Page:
The Causes of Bedwetting
The conventional train of thought among both parents and many pediatricians is that bedwetting is a medical or psychological problem. Often, the patient undergoes a comprehensive and unnecessary medical assessment with no findings. However, a medical, neurological, or urological problem is only the primary diagnosis among 1% of enuretics. A psychological cause, such as family problems, social adjustment, or fears, is a factor among an additional 10% of patients.
In fact, the majority of enuretics (90%) do not have either anatomical or psychological problems. For most enuretics, the primary source of the issue is unusually deep sleep. These are normal, healthy children who have not learned to activate the appropriate reflex system during sleep. Typically, when a person sleeps and pressure is built up inside the bladder, a signal is sent to the brain. Among enuretics, the signal is not recognized by the subconscious reflex system and instead of contracting the sphincter muscle, which is the circular muscle that keeps the bladder closed, the child relaxes the muscle and urinates during sleep.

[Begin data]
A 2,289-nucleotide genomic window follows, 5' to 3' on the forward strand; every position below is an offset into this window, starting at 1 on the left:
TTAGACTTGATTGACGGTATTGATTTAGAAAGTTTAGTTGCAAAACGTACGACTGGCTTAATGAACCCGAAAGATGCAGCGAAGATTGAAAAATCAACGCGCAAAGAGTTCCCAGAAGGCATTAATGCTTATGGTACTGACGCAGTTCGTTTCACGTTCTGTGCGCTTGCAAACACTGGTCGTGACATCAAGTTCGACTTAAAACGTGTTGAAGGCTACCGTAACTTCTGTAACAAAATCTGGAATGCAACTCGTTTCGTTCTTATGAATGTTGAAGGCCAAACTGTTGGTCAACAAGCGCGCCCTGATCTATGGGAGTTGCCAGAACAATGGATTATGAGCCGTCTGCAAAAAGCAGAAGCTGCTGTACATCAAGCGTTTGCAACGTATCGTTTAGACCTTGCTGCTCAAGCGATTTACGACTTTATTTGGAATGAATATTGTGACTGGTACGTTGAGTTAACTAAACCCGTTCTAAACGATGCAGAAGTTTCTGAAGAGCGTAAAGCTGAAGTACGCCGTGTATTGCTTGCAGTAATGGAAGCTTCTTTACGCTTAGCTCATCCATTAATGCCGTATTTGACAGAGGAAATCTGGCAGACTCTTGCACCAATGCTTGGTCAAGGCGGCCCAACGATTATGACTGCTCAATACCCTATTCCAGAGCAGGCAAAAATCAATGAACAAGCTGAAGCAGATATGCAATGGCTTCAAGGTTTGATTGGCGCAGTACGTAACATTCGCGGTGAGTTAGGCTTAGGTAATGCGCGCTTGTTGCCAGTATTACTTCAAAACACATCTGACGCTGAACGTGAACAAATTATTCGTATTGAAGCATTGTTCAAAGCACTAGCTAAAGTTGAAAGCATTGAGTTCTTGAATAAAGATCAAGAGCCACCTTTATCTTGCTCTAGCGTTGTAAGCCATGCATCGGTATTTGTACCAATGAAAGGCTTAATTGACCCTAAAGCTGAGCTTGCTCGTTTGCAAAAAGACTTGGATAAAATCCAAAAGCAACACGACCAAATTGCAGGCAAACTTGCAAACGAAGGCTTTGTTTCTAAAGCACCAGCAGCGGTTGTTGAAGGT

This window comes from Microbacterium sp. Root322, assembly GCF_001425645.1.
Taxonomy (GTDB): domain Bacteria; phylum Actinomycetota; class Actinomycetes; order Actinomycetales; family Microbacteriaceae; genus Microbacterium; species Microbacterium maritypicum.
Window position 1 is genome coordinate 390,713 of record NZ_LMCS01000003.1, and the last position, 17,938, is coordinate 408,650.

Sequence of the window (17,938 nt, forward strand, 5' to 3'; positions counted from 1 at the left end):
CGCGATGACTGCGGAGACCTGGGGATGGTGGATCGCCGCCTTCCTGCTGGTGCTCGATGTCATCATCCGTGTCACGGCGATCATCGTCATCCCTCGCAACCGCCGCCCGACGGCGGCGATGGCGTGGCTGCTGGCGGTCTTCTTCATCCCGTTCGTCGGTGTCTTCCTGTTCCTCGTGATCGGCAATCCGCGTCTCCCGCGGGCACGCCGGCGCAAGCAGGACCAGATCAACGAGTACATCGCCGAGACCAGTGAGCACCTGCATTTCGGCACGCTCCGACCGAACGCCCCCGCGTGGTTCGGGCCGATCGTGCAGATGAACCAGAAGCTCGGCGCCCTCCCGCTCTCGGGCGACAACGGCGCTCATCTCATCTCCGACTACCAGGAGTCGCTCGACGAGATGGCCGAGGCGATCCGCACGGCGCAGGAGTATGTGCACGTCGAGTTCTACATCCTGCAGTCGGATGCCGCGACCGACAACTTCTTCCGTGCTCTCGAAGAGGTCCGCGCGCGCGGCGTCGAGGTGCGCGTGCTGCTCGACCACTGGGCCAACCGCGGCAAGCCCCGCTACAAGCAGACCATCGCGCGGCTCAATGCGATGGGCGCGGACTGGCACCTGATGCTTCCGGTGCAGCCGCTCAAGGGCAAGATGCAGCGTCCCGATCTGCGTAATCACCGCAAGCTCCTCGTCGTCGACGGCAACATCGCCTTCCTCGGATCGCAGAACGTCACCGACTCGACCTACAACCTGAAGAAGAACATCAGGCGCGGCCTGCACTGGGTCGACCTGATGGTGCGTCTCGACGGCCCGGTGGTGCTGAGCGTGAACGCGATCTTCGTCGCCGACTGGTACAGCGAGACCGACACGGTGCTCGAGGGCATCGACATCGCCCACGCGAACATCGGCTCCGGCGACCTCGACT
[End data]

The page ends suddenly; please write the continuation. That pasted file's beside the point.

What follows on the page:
All About Bedwetting
- The Gender Factor
- The Genetic Factor
- The Causes of Bedwetting
- Depth of Sleep
- Dribbling During Sleep
- Understanding the Enuretic child
- Treatment Methods
- Comparison of treatment methods
- Bedwetting is Treatable
- The relationship between Enuresis and depth of sleep
- Enlarged adenoid, polyps and bedwetting